I would like to see cleaned up before our home coming parade."

It was at this point I went home!
Bonnie Fairchild and Connie Hale volunteering helping clean up Trona..
This is Arzell Hale (IMC) helping with Clean up
Photo courtesy of Trona On Line
Photo courtesy of Trona On Line
Photo courtesy of Trona On Line
Photo by Ben Yeakey
Pctures below courtesy of Trona Care
  A once thriving town, Trona is now a mixed bag of well cared for residences mixed with those having been abandoned.  There is an Action organization which is volunteering its time and labor to clean up Trona and preserve and protect the abandoned buildings and homes.  As you can see there is much need for this care.  For more info about this program and how its doing visit the Trona Care website. 
Here's whats happening to
clean up and reclaim Trona!!!
Adventures and experieces of Tronites from before
   While cruising this website I especially enjoyed (don't know if that is the right word) the section on the bugs in the desert.  I will never forget the scorpions or vinagaroons.... I can't stand them to this day.  Mom and Dad built a new home for us when I was 5 and it was several blocks out in the desert from the rest of the town in Argus and believe me, we were infested with scorpions and vinagaroons.....  even a few rattlesnakes.... I can remember one being in our house even.  We also had an infestation of what we called "Army Worms".  I don't know what they were, but one year, we had an outbreak of them in our area and it appeared that the land was alive with them.  The ground simple seemed to be moving when you looked out into the desert and they approached our house like a horde.  Not hundreds of them, millions of them.  They crawled up the house wall, on the car tires and every single sage brush there was.  They ate and nibbled every green leaf of the sage brush they could.  They had a spiney spike at their back end and my sister and I would pick them up by the spine and they would curl around to see who had a hold of them.  They would often spit out green leafy bile....  yuck, but it was fun.  Some were very tiny and others were bigger than a finger.  They were around for probably a week and came and went like a horde of grasshoppers..... it was weird.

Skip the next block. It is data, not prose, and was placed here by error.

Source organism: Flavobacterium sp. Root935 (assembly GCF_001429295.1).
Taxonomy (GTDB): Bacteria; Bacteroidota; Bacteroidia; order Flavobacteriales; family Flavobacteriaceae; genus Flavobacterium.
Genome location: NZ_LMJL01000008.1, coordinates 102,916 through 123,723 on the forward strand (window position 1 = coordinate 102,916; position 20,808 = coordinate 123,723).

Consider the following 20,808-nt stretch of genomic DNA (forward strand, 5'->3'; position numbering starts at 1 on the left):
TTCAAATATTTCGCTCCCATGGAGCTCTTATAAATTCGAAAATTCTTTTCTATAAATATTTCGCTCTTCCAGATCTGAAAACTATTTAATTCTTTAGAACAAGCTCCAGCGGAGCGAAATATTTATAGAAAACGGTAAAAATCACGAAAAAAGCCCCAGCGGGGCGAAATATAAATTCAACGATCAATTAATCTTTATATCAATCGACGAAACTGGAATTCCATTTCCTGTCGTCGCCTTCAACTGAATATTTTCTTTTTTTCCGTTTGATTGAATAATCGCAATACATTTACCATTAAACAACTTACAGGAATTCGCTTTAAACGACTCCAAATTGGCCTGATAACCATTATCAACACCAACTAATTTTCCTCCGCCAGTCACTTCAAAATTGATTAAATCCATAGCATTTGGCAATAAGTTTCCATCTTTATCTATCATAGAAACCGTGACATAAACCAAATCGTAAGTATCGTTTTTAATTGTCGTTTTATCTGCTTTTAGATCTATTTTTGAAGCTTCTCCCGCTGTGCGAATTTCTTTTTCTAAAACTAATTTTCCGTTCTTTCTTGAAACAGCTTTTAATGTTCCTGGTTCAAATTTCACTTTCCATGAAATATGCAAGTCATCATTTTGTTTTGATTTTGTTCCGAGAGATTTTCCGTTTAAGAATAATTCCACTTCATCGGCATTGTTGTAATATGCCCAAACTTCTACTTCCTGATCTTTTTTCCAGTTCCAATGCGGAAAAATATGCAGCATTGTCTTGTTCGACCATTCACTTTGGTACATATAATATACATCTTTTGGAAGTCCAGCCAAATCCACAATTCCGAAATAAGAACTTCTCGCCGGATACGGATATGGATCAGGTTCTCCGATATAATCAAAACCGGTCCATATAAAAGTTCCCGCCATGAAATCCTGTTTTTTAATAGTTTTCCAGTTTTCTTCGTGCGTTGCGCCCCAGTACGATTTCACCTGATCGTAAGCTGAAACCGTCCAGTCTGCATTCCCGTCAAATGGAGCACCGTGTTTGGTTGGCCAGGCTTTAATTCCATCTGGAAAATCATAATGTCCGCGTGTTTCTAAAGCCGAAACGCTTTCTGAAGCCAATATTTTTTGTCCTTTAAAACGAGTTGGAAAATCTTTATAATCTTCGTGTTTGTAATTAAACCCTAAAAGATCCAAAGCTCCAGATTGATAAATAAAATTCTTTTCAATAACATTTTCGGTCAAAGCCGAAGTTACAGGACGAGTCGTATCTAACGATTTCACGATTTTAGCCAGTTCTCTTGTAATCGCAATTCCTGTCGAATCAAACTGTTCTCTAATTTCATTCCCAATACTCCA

Amazing what your mind stores away for memories isn't it....    Now it makes me want to go see if I can find any info about "Army Worms" on the internet.....


  A trip with cat fight and welcome to hell!!!

   I'm trying to think how long ago it was, I moved down to San Diego from the San Gabriel Valley 20 years ago so I'd imagine it was around then.

   I had bought an old Jeep M38A1 and ended up selling it to a buddy. Another buddy had a CJ5. 5 of us, including my buddy's son, went off in these vehicles from LA up 395. At the first Trona road intersection we pulled off the road and spent the night. Next morning we headed to Trona with the idea of going into Death Valley.

   We hit Trona about 8 am and notice a restaurant (which I think is now closed) on the right hand side of the road. We go in. We wait for service. We notice a couple of older gentlemen who probably come in for coffee every morning. Other than those guys we're the only other customers. We order food off the menu. I order a glass of milk.

    3 plates of food come out. Then we see the cook walking his bike from the kitchen through the restaurant  and out the front door. When we ask the waitress about this it's because he's gotta go down the street to get milk. So half the people are eating and the other half are sitting there.

    Then these two very nice looking young ladies come in and sit at a table not far from us. Of course   we're looking at them but their conversation broils into an argument about business. And the business seemed to be sex. This literally almost got into a hair-pulling dragdown fight.

   Meanwhile we're waiting for the milk to arrive plus the rest of the breakfast.

   Which it eventually did. It was all nice and warm, never mind there was a half hour separation in there. And we eventually made our way up Golar Wash and past Striped Butte and Ube Hebe crater and down into Salinas Valley.

   The thing I remember is the two guys drinking coffee. Watching a fight like this made their day, and you have to wonder how many times it happens and if that isn't why they choose their coffee spot.

   Another interesting thing on that trip was on the way in, someone had spray painted 'Welcome to Hell' on the rocks beside the road.

        Steve Grabhorn